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Levixone dropped out of school for another pupil

Sam Lucas Lubyogo, aka Levixone, 29, is a gospel artiste born and bred in Lungujja, and the brains behind popular hits such as Chikibombe. He spoke to Quick Talk about his life and musical journey:

Where did Levixone go to school?

I went to St Joseph Mapeera primary school Lungujja and Grace High School for senior one. In senior two, I went to Kasubi Parents were I completed senior two first term, then [dropped out of school].

That was so early! Why did you drop out?

I didn’t just drop out, but there is a boy we shared a class with; he was so bright that they would chase him for school fees and go home, come back, and still be first in class. I had a sponsor in school [willing to pay] until senior four.

I decided to talk to the headmaster so that he could [channel] all my school fees to the smart boy since I had very many other things I wanted to do. I lied that the sponsor was going to send more money [for the two of us], but later when the term ended without the school fees, they chased me and I started to do music.

Wow! How old are you?

I am making 29 years. I am now a grown-up!

What are your hobbies?

I like children. I love playing football thrice a week. I love boxing and I also love playing games. I also love being in the community listening to different stories from people.

Your wardrobe is really good! Who designs you?

I have a guy called Yeba. He has a fashion house called Yeba Styles…[Levixone always looks sharp].

Tell me about your new song.

The song Mbeera is about situations people live in. People try hard to study but things turn in other directions; but there are others who go ahead and laugh at those suffering, not knowing their real story. Prostitutes do what they do because of what they are going through. The song encourages people that their situations will change…

Initially it was not my idea; it was Grace Morgan’s. He happens to be a mentor and is also a gospel artiste who came before me and is a man I admire so much. We met when I had a show in London.

He left when I was still young. I grew up and became fond of his music though he didn’t know me. [In London] I told him he inspires me so much and asked him if we could do a song together. [That’s how] we sang Mbeera.

The online comedian Sesebat has come up with a challenge using Mbeera…

I really love Sesebat and I am also a big fan of his. I watch his videos via Instagram and TikKok and he is also a big fan of mine. Very soon we shall meet but not for a collabo. We shall meet, to play Fifa video game. I know I am the best Fifa video gamer.

How did you market your song during this Covid period?

I can’t lie to you that I have any magic. I just release a song via my YouTube, Facebook and left the rest to God.

What drives you?

I really want people to believe in Jesus Christ, because it is my mission; Jesus is the way, the truth and life.

What are some of the challenges you face?

I have faced a challenge of media outlets that publish false news. I wish they first ask before publishing anything. [Otherwise], I leave challenges up to God since He is the one who created me. He knew me before I was even born; so, He planned for my life.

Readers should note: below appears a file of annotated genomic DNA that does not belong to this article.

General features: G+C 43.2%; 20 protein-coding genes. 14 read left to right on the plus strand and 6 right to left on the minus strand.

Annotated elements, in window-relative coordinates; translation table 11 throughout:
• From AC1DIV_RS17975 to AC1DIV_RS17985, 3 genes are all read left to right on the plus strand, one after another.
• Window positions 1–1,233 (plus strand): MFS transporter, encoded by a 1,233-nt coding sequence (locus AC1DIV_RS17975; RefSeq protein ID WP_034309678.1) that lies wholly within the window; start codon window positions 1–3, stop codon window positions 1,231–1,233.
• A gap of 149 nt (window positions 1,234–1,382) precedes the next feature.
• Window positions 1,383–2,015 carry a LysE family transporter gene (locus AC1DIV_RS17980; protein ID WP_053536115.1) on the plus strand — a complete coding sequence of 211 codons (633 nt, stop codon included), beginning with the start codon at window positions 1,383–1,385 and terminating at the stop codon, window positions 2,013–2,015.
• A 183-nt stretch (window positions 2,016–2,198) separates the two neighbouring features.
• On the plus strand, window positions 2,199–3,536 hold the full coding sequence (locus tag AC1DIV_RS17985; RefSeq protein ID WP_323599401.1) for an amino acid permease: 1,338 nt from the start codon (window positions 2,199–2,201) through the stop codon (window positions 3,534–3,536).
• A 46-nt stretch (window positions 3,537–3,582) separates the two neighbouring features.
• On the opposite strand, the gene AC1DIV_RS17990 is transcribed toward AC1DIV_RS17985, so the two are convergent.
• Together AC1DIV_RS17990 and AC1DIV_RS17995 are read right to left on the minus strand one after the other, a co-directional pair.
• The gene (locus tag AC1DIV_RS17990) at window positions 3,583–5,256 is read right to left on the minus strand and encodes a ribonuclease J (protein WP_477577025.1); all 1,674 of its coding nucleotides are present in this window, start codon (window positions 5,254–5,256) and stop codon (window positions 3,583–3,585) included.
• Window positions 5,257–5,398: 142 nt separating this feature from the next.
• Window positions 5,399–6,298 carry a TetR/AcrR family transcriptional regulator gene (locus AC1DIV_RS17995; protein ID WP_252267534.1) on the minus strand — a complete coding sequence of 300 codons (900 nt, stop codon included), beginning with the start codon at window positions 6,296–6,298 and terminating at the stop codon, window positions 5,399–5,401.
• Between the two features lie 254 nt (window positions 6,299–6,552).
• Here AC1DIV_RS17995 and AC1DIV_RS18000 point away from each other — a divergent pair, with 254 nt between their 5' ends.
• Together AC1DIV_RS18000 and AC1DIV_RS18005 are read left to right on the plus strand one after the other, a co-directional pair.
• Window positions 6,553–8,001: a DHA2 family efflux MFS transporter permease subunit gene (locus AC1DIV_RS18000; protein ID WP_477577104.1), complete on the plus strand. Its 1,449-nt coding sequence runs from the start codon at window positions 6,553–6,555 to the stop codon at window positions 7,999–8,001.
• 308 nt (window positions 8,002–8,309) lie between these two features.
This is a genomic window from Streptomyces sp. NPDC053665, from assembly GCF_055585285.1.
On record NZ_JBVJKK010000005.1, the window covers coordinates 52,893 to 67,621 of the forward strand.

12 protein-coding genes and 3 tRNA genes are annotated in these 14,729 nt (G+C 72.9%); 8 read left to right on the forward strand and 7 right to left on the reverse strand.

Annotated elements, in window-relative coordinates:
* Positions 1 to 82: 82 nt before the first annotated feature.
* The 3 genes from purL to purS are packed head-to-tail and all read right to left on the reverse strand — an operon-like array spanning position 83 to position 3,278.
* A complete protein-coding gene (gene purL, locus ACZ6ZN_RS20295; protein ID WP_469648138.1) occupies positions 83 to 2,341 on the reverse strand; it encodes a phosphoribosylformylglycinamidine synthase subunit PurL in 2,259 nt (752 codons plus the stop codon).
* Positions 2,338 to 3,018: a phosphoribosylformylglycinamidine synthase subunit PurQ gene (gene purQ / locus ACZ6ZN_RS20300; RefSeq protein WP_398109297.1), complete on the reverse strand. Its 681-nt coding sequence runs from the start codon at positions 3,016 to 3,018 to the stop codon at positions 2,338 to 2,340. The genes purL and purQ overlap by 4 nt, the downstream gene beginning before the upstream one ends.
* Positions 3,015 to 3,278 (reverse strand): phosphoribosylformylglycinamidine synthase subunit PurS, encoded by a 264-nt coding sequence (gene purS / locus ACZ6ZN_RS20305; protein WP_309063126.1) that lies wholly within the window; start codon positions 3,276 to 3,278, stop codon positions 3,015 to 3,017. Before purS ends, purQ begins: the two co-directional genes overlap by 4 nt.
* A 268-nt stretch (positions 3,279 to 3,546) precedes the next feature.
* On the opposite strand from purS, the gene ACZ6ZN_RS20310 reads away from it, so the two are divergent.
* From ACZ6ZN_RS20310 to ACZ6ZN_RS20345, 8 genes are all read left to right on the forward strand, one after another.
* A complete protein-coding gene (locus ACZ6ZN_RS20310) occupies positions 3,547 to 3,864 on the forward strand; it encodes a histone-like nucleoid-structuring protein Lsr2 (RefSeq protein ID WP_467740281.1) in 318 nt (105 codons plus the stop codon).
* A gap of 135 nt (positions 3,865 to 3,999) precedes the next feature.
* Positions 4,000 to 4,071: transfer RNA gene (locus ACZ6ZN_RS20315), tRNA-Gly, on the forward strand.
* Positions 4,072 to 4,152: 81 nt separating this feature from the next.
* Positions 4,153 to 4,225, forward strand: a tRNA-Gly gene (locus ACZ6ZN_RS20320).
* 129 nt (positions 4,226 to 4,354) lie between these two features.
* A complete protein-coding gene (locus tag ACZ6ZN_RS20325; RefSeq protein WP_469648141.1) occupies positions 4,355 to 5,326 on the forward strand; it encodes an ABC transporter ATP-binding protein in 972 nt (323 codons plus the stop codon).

How do you deal with criticism that you have collabos with secular artistes?

The Bible says, ‘Go to the world and preach the gospel’. I have to go out and preach the gospel. [Levixone regularly performs at secular concerts.]

Apart from music, what other things do you do?

I have a charity organization called 92 Hands where we have fed over 3,000 people every Christmas. We have built houses for widowed mothers and we have built a school in Karamoja. We have women campaigns and other things we do to give back to God.

That’s sweet. What advice do you give the upcoming generation?

The only thing I can say is that everything happens for a reason. And also there is time for everybody. They should know that God never created a failure in His image.

They should trust in God, and not stop dreaming; they should keep focused, and love one another. It is the greatest commandment in the Bible.

Why do you think Ugandan gospel music is not breaking international boundaries?

Everything happens at its own time. Personally, I have been to England four times. I go to Scotland and I do my music and become well known. For example, Chikibombe is also known worldwide in Spain, Columbia… on Shazam it has been the number one hot list.

Which of your songs are you most proud of?

I’d say Noonya Omu, because it was my breakthrough hit. It was a very big song and it helped me to become famous. I love it and I give it all the respect.

When you decided to do music, how did your parents react?

By the way, when I started singing, I was on the streets; so, I didn’t have the restrictions of the parents. I could make my own decisions.

[But] I have worked with a young girl called Jemimah – she is seven – and then also Fresh Kid. Those young children are the ones who take care of their parents since God has given them the blessing and they are making money. So, parents should really support the talent of their children; I believe in skills and talent. Education is really nice, but one needs to have a skill. 


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